When another pedestrian stumbled into Carmen, she immediately exclaimed, “Do mermaids get hiccups?”
“Ee, by goom, thart’s summat,” the stranger replied.
They looked at each other for a moment, and both shook their heads.
“Sorry I bumped into you,” the stranger said.
“No problem.” And they both proceeded on their separate ways.
The words on the inside of Carmen’s right wrist, the first words her soulmate would ever say to her, were “My postilion has been struck by lightning.” All of her life she had been waiting to hear those words. Presumably her destined one was waiting to be asked if mermaids got hiccups.
She had checked the local Registry, of course, gone to the filing cabinet labelled Mus-My and not found her soulmate’s first words to her. And surely her soulmate would have looked in the Do-Dot drawer for her if they lived in this city, but no one had yet knocked upon her door and said, “My postilion has been struck by lightning,” when she answered. And so until now, she had resigned herself to wait until she had the chance to travel. Clearly her soulmate did not live in her hometown.
Carmen continued down the sidewalk. As she did, a little girl, perhaps four years old, waved at her. “Hello!” the child said, too young to have learned to refrain from speaking when it wasn’t necessary. Carmen nodded and smiled, remaining silent as she continued on her way.
The world would be such a noisy place if soulmarks didn’t give incentive to choosing one’s words carefully.
“Honey, remember what I told you?” her mother said quickly as Carmen passed. “‘Hello’ should never be the first thing you say to a new person!”
“Okay,” the child said cheerfully.
“Neither should ‘okay’!” her mother admonished.
Carmen shook her head with a chuckle. It was difficult when people met their soulmates in early childhood, before they had learned to watch their words. Things like “yes” or “look out” were inscribed upon their arms and they had to just hope that their counterpart had a more exotic phrase on theirs. The word on her mother’s arm was a simple “Yes.” Thankfully, her grandparents had only had to worry over that until their child reached the age of three and asked the little boy next door, “Do you want to eat these roses?” And the doctor had assured his parents that roses were not toxic to humans shortly after the delivery. So all was well.
In school, children were taught to construct a phrase no one would ever have any reasonable occasion to say and utter it upon meeting any stranger. Teachers would check the results against the local Registry in case a phrase was already reserved and the child had to revise theirs. There had been a local incident a couple of decades back where two different people had chosen “Can pigs jump?” as their phrase and an awkward misunderstanding had resulted. The movie subsequently made about it was very funny, but it hadn’t seemed funny to the participants at the time.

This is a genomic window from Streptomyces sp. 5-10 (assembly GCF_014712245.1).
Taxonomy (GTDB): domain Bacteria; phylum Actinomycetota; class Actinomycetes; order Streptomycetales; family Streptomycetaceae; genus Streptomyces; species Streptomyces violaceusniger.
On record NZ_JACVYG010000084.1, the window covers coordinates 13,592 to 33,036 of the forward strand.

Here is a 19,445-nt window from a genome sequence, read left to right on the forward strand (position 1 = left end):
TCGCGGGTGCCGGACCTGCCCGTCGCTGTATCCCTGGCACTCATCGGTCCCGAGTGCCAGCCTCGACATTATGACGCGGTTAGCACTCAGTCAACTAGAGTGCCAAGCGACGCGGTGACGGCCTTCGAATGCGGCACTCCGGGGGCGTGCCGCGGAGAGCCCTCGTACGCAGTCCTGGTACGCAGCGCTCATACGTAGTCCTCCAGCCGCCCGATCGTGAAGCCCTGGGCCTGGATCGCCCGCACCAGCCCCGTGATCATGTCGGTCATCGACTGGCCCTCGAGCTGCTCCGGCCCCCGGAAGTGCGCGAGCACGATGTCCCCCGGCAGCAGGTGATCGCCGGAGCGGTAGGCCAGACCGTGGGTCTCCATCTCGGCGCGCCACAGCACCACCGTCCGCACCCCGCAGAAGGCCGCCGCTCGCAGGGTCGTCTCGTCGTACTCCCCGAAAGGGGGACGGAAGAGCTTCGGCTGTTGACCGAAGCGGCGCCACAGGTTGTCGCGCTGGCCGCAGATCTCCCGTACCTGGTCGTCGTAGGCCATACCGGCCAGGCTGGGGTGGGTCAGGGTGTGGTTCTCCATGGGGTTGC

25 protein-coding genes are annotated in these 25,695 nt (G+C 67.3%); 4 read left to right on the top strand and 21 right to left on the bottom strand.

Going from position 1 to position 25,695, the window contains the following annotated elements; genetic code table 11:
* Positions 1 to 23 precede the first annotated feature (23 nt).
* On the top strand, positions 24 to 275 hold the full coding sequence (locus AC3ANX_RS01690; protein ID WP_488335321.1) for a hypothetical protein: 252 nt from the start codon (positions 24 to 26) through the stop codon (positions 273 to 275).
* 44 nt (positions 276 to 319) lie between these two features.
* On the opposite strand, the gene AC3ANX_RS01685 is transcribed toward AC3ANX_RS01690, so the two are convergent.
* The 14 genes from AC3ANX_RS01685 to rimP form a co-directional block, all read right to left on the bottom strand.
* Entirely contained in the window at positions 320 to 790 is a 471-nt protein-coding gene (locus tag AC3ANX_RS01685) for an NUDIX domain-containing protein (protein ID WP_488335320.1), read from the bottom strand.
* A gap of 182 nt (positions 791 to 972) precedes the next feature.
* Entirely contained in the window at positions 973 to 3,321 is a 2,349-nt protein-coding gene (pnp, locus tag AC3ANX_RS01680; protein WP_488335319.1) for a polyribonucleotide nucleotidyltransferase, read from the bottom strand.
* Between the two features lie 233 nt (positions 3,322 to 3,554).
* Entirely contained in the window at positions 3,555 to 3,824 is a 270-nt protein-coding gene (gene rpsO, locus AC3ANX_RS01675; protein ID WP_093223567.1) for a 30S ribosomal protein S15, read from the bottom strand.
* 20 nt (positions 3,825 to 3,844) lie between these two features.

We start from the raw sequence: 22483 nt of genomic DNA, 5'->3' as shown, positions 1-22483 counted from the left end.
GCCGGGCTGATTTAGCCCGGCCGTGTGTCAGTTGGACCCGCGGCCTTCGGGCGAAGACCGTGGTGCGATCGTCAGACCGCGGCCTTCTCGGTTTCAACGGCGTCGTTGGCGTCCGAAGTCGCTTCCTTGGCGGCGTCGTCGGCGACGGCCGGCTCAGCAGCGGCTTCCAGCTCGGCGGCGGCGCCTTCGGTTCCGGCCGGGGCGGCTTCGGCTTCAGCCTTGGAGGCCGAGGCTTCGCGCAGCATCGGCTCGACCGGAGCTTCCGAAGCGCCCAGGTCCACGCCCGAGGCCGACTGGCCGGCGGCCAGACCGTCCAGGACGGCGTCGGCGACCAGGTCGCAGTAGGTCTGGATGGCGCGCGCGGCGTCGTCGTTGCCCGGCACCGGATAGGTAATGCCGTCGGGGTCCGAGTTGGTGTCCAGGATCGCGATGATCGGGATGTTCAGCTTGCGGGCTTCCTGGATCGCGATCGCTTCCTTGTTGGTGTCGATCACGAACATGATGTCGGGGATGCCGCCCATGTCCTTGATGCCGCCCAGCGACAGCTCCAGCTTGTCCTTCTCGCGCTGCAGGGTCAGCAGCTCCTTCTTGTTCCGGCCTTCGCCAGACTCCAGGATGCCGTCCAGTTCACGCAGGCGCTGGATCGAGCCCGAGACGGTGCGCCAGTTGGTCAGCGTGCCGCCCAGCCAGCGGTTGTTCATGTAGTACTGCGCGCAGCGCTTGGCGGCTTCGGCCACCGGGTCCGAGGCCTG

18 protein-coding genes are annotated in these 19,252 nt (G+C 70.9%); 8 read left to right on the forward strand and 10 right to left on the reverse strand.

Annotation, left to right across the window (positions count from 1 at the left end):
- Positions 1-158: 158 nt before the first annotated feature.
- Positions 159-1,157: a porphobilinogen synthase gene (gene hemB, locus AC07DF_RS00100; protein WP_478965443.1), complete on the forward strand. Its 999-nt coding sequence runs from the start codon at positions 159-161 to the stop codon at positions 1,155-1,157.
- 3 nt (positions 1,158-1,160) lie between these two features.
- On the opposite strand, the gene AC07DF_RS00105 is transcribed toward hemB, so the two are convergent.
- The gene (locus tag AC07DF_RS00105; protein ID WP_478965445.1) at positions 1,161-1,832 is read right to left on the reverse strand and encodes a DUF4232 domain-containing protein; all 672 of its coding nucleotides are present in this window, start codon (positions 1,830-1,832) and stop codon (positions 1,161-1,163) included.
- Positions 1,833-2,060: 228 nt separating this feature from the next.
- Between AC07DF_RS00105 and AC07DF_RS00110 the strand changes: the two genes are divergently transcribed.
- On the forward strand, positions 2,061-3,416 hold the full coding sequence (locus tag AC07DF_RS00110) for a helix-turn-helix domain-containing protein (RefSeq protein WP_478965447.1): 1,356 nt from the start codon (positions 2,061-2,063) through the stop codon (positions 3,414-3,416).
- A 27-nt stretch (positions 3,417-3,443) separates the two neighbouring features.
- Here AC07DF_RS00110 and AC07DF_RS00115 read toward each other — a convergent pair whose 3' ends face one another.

(“Tektites, the natural glass formed by meteorite impacts, were once known as ’teardrops from the moon’. Will that be one ticket or two?” the young lady behind the ticket counter had said to Carmen. Carmen had been disapppointed; the girl was cute.)
Carmen’s brother Frederick had a phrase in French on his arm, and so he had begun studying the language as soon as he started school and moved to France after college. In Carmen’s opinion, there was still too much margin for error. Her future sister-in-law might be in Canada, or Haiti, or Switzerland, or two dozen other countries.
She might even have been in one of Freddie’s French classes in elementary school, but at least that hadn’t happened.
But thanks to new technology, such misunderstandings might soon be a thing of the past. People would be able to create soulmate phrases that were completely unique in all the world. And people would be able to find their soulmates easier than ever before.
Carmen was going to be an early adopter, but she believed that soon everyone in the world would register their soulmate phrase on one of these new-fangled “computers”. And then soulmates would be able to find each other no matter where they were in the world. They could meet while still children, recite their phrases at each other, and then get on with their lives untroubled until they were grown up and ready to wed.
Carmen turned to enter the Registry of Soulmarks and approached the front desk.
“Do mermaids get hiccups?” Carmen asked.
“I like carraway seeds on my steak,” the receptionist replied. They both shook their heads and the young woman went on, “Are you here to register on the computer?”
“Yes,” Carmen answered, relaxing as one always did after those first phrases were recited.
“Please fill out this form and then put it onto this stack.” The receptionist gestured to a basket. The stack of forms wasn’t very high. “Our technicians will enter it as soon as possible. It shouldn’t take more than a couple of days. Make sure your contact information is correct in case we find your match.”
“Thanks,” Carmen said, taking the clipboard and choosing a chair. The form was simple. Name, address, phone, her phrase, her soulmate’s phrase.
On her way out, a man entering the building informed her that armadillos were the only animals besides humans which could get leprosy.